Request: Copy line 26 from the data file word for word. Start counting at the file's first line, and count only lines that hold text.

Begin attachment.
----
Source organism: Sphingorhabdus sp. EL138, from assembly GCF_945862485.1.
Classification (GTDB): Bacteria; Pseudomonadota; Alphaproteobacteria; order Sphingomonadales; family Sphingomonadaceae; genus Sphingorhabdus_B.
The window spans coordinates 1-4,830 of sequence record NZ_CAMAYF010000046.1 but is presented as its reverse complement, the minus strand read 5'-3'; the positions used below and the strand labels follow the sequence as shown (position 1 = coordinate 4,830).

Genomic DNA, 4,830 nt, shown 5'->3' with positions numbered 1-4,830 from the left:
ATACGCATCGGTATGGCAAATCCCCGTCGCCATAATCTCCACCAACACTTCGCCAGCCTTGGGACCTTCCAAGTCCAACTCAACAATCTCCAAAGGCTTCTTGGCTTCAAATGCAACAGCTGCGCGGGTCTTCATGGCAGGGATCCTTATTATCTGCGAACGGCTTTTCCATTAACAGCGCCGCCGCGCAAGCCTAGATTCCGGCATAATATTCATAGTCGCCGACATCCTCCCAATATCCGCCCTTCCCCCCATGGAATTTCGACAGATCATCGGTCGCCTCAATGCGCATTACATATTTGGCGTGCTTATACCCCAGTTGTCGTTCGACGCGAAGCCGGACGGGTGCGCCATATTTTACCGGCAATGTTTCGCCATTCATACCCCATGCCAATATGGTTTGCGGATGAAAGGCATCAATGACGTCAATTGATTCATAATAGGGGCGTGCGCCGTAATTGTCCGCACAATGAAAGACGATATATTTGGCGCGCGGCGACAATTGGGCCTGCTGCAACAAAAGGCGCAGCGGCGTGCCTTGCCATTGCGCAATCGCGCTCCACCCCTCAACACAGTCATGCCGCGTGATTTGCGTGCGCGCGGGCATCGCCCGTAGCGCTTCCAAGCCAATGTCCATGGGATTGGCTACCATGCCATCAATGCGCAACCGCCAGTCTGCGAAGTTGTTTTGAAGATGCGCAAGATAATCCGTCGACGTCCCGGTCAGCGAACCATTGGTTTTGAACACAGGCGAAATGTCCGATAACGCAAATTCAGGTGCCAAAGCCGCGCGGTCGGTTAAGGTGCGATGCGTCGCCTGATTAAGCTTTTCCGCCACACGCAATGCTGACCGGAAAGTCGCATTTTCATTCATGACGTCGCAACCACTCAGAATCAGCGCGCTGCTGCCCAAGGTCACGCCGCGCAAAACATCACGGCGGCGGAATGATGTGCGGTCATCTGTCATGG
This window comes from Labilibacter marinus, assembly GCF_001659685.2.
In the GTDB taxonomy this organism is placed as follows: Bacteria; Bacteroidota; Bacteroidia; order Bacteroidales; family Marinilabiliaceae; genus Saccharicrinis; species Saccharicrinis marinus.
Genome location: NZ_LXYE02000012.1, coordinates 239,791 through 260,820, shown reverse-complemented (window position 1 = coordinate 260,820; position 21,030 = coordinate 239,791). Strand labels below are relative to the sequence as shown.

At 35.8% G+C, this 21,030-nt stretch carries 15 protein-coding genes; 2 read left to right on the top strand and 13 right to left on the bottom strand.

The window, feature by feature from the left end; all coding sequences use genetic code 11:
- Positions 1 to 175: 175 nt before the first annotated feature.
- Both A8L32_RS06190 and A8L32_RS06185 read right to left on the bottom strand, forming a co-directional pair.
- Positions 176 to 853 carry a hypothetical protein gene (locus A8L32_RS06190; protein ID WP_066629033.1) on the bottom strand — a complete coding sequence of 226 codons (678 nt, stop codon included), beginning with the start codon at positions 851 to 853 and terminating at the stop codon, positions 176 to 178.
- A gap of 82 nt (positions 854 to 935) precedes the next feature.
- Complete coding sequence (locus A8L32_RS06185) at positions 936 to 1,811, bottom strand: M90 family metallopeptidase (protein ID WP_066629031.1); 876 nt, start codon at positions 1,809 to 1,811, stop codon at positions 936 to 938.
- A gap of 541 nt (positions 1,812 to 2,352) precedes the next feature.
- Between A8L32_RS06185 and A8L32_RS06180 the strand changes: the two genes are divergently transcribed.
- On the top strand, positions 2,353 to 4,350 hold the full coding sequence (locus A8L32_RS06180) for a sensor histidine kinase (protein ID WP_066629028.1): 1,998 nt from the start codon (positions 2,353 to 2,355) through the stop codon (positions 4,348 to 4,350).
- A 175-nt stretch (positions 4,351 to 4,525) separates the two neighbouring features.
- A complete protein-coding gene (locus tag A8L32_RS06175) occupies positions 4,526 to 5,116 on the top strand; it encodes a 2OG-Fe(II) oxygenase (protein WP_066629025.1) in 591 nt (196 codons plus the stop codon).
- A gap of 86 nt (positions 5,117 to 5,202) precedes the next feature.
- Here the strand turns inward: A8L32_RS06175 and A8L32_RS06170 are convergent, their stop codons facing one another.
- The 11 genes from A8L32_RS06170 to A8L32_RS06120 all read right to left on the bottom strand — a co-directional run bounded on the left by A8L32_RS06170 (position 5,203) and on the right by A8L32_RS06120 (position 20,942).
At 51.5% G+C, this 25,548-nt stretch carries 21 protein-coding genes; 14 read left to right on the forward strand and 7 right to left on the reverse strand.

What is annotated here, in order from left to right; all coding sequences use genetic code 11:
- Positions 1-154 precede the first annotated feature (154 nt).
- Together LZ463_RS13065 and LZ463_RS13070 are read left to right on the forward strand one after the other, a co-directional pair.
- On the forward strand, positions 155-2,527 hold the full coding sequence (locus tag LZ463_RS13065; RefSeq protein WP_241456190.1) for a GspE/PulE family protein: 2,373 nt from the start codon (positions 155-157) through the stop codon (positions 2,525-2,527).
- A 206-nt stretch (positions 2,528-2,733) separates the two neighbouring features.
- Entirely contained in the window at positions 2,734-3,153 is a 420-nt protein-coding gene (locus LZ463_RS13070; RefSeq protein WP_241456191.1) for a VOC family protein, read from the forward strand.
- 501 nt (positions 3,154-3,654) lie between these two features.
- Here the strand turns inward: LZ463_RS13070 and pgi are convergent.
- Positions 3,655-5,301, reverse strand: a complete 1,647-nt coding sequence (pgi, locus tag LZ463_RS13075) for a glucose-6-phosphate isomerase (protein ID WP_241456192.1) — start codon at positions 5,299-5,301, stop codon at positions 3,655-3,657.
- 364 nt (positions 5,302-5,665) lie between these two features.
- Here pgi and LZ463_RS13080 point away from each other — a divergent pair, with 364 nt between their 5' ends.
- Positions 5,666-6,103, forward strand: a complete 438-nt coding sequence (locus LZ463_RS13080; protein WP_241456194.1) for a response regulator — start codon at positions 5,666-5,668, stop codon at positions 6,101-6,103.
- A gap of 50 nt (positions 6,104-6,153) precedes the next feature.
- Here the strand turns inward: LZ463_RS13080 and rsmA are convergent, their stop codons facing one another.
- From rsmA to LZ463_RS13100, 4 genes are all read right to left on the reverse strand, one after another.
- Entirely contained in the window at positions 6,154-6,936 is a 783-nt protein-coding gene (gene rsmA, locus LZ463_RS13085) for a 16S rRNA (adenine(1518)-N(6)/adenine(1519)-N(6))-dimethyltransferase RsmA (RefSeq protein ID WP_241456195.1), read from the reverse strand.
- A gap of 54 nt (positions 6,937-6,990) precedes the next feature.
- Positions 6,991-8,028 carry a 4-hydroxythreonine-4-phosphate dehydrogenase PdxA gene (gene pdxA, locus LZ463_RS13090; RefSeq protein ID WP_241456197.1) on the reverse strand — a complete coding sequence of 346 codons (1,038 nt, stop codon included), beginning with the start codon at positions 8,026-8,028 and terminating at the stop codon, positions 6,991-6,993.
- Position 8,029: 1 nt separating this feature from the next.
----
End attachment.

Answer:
- Positions 1-154 precede the first annotated feature (154 nt).